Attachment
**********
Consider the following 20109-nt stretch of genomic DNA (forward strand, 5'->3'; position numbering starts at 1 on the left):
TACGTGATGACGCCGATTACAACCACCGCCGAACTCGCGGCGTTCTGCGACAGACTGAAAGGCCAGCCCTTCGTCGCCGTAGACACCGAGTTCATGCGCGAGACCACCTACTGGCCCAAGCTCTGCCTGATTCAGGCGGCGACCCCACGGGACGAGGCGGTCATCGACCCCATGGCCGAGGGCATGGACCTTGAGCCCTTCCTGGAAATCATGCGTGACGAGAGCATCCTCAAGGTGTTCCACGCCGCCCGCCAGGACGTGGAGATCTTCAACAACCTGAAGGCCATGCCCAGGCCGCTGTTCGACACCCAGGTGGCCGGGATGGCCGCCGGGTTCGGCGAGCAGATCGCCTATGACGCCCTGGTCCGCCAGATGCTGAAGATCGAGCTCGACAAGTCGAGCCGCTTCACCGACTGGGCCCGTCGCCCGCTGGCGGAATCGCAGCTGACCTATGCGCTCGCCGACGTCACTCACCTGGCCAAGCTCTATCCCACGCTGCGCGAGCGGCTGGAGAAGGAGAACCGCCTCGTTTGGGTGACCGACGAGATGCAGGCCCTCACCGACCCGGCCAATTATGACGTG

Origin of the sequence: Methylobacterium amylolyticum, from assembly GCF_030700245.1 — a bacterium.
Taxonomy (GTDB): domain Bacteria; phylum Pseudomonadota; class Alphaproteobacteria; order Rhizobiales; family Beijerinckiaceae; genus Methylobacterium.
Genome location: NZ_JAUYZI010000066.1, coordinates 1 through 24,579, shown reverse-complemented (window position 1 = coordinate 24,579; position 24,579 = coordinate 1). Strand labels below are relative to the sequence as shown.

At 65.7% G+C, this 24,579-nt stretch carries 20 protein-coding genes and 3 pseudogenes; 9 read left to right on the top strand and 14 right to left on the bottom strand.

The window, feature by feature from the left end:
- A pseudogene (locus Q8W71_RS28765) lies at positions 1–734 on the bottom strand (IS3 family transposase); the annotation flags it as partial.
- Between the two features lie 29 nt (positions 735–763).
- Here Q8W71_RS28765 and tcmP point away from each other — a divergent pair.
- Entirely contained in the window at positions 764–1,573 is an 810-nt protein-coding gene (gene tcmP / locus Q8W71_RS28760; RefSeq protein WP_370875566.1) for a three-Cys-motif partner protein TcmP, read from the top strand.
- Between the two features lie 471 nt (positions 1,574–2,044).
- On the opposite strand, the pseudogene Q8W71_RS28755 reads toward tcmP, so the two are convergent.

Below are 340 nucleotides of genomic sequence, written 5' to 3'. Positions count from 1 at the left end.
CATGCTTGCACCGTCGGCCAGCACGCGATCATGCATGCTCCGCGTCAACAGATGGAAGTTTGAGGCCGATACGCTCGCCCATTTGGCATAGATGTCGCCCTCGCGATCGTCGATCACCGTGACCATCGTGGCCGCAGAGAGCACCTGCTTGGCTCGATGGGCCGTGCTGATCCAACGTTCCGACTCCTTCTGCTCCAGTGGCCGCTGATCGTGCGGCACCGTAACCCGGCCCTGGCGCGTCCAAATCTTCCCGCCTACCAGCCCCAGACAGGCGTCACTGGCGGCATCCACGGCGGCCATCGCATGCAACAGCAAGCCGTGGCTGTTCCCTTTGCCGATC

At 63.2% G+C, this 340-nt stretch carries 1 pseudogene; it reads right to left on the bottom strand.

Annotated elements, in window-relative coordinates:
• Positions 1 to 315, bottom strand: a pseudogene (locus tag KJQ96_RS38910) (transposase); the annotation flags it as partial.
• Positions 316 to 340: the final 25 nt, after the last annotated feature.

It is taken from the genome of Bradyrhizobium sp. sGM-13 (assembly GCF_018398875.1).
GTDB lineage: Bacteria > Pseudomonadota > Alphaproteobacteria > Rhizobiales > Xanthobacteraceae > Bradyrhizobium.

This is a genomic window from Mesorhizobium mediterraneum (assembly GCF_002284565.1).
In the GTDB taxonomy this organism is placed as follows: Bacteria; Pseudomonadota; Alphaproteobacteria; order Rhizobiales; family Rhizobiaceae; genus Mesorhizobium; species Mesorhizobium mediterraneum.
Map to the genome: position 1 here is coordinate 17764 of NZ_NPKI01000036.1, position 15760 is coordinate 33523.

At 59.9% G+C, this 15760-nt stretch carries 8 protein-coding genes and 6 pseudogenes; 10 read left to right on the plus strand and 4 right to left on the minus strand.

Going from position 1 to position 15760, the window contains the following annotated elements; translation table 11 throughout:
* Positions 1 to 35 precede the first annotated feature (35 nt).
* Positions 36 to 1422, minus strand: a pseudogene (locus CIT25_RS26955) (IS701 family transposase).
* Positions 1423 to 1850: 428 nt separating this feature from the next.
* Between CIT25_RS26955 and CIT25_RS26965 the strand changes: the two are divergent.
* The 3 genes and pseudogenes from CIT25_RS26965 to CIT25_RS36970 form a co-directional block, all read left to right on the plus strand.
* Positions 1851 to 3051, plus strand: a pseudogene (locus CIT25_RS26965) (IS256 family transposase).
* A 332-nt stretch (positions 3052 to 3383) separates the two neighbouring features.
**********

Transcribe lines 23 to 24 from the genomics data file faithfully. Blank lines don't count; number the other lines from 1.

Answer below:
In the GTDB taxonomy this organism is placed as follows: Bacteria; Pseudomonadota; Alphaproteobacteria; order Rhizobiales; family Rhizobiaceae; genus Mesorhizobium; species Mesorhizobium mediterraneum.
Map to the genome: position 1 here is coordinate 17764 of NZ_NPKI01000036.1, position 15760 is coordinate 33523.